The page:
Research

I came to Pomona College in 1998, just out of graduate school, in a joint appointment between the Department of English and the Media Studies Program. My dissertation had been accepted in May of that year, and I fully expected that I’d spend a year or so revising it into a book, which would no doubt find a publisher in short order, leaving me free to move on to new projects. Needless to say, it didn’t turn out that way; “revising” turned into a much deeper process of re-envisioning and rewriting, and the time available for that project was much harder to come by than I’d expected. The delay was, I believe, fruitful; The Anxiety of Obsolescence is a far better book than it would have been had it stayed closer to my dissertation. The range of theoretical questions that it asks and the nuance with which it explores them are both richer for my having taken the time to genuinely engage with the book on its own terms, rather than rushing headlong into print.

The crucial turn in my career thus far, however, came after that book manuscript was complete, as I started looking for a publisher for it. While in 1998-99, I’d had expressions of interest in my dissertation from three presses, by 2002, that interest seemed to have dried up. Or, rather, it wasn’t that the interest in the manuscript was gone — far more crucially, the ability to publish it was. All three interested presses, along with numerous others, found themselves after the first dot-com crash in increasingly dire economic straits, a situation that required that they pass on projects that otherwise merited publication but that didn’t show immediate promise of sufficient sales. Query letter after query letter resulted in responses that read, more or less, “boy, we wish we could, but we [can only publish for the classroom market/aren’t taking any first books/are very worried about projects that don’t fit cleanly into existing fields/are just plain full up, thanks].”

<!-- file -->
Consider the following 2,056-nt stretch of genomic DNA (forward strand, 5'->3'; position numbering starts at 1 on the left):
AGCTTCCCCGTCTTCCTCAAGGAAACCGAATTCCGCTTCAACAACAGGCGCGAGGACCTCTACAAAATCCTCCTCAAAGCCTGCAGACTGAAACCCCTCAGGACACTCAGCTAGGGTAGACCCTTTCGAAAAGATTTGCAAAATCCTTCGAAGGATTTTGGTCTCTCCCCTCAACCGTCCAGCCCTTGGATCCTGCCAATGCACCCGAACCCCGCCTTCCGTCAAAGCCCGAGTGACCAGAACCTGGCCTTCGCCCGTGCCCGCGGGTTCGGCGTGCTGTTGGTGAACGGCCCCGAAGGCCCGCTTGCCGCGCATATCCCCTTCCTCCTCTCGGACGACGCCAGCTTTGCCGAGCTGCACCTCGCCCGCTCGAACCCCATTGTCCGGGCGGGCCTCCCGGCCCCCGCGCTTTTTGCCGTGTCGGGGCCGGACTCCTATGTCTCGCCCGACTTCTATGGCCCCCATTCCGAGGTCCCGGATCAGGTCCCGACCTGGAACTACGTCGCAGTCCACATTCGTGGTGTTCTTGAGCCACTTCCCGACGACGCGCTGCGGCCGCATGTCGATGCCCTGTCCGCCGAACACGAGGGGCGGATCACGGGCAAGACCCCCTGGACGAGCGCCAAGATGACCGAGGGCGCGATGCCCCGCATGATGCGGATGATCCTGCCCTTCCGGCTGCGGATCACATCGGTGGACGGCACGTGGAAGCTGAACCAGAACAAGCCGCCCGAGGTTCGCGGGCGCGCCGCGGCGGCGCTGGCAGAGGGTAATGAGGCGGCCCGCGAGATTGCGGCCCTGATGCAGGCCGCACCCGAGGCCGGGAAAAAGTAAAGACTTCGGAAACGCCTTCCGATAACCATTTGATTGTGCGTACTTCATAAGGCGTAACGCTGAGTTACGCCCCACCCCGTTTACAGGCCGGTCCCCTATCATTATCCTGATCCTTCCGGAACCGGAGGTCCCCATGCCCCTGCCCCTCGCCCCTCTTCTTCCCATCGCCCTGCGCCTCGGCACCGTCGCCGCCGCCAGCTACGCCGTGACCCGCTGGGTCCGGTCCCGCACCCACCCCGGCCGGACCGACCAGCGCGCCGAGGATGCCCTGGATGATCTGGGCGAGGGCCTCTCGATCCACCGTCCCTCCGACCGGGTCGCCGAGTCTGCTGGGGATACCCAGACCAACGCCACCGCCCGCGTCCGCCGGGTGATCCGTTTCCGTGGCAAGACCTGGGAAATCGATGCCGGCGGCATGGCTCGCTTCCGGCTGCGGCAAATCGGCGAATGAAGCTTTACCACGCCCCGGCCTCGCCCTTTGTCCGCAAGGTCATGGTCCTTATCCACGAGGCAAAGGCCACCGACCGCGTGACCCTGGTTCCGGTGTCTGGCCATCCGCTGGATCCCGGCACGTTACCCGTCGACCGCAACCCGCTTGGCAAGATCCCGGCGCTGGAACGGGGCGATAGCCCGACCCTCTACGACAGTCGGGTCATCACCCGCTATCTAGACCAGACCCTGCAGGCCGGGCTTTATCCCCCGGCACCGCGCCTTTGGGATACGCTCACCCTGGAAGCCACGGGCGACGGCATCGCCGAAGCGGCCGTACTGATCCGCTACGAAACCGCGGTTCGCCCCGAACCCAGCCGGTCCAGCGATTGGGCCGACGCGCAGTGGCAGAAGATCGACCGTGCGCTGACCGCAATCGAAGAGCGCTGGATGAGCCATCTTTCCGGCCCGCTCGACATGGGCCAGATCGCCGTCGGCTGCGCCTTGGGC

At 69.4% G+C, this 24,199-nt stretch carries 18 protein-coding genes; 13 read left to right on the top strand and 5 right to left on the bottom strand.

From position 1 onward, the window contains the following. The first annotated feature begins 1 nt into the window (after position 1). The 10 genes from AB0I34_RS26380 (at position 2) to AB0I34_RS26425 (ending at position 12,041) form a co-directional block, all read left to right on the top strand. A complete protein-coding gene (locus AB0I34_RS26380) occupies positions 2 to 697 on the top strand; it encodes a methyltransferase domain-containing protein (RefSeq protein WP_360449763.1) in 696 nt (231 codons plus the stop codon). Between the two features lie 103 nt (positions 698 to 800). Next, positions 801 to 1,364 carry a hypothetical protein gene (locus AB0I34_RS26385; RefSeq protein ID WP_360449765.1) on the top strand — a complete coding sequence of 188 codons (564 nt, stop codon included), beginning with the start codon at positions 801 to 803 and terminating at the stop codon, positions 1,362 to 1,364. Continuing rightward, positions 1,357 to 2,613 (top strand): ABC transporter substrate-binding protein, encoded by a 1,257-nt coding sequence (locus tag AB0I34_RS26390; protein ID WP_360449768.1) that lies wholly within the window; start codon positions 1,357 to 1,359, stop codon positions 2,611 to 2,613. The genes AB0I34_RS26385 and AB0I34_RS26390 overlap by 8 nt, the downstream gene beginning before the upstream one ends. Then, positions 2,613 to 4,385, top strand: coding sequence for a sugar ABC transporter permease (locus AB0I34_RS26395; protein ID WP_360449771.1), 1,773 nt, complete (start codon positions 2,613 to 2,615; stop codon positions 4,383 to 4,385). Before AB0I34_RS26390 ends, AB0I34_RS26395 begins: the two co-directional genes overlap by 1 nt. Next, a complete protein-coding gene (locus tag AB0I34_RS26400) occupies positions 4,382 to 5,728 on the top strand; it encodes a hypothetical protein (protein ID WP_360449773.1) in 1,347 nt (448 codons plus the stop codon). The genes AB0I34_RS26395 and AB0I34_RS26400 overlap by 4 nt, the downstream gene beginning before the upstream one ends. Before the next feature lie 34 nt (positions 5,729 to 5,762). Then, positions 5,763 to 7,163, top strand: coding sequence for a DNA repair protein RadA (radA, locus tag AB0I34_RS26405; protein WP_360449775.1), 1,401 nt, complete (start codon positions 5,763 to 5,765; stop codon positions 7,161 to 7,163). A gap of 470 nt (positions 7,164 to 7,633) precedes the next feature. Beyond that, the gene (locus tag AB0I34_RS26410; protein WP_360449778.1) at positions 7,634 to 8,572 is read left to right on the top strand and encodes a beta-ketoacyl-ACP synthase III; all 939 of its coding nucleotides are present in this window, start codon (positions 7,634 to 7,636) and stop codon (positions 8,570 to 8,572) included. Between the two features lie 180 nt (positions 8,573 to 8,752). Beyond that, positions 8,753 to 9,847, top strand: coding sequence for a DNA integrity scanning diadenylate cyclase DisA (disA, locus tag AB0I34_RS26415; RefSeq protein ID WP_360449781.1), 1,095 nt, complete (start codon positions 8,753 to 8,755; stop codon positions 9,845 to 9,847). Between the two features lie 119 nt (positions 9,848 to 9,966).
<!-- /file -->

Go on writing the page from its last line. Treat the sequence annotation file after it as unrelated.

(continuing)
The apotheosis of this process came, bizarrely enough, exactly 72 hours after I received the congratulatory phone call from my dean informing me that my tenure and promotion to associate professor had been approved by the cabinet. Ten months before, I’d finally managed to find a press that was both interested and able, and shipped the manuscript off to them; they sent it to outside reviewers, who were enthusiastic about the book, as was the editor. But that morning, in December 2003, three days after getting tenure, I got an email message from the editor telling me that the press was, regretfully, declining to publish the book, on financial grounds. The message informed me that the editor had been overruled during the board meeting by the representatives from the marketing department, who argued that — and this really is a quote — the book would “pose too much financial risk (in the form of relatively slow sales in the first few years) to pursue in the current economy.”

The irony, of course, is that The Anxiety of Obsolescence makes the argument that claims of the book’s death have been purposefully exaggerated. And yet, here I was, having trouble getting the book that made that argument published. Something in the nature of that irony suddenly made clear to me that I’d been looking in the wrong direction, that rather than thinking about the system of scholarly publishing as the conduit that brought my work into being, I needed to treat that system as the object of my work, studying how that system worked, why it seemed to be falling apart, and what might be done to save it.